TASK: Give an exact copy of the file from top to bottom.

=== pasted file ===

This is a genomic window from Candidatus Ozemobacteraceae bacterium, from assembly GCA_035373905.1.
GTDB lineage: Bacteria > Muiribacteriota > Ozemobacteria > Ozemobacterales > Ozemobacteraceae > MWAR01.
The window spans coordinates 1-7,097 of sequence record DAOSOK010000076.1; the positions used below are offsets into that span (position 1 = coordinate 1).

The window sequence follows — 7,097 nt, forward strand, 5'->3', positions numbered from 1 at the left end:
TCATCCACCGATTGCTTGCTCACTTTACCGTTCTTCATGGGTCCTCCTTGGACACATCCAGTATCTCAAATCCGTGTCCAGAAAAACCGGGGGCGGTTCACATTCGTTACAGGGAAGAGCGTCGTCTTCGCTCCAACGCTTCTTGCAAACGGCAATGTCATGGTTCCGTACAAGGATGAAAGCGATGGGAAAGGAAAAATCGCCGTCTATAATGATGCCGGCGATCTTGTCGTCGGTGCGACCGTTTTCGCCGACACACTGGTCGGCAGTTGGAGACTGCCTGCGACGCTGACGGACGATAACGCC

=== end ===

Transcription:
This is a genomic window from Candidatus Ozemobacteraceae bacterium, from assembly GCA_035373905.1.
GTDB lineage: Bacteria > Muiribacteriota > Ozemobacteria > Ozemobacterales > Ozemobacteraceae > MWAR01.
The window spans coordinates 1-7,097 of sequence record DAOSOK010000076.1; the positions used below are offsets into that span (position 1 = coordinate 1).

The window sequence follows — 7,097 nt, forward strand, 5'->3', positions numbered from 1 at the left end:
TCATCCACCGATTGCTTGCTCACTTTACCGTTCTTCATGGGTCCTCCTTGGACACATCCAGTATCTCAAATCCGTGTCCAGAAAAACCGGGGGCGGTTCACATTCGTTACAGGGAAGAGCGTCGTCTTCGCTCCAACGCTTCTTGCAAACGGCAATGTCATGGTTCCGTACAAGGATGAAAGCGATGGGAAAGGAAAAATCGCCGTCTATAATGATGCCGGCGATCTTGTCGTCGGTGCGACCGTTTTCGCCGACACACTGGTCGGCAGTTGGAGACTGCCTGCGACGCTGACGGACGATAACGCC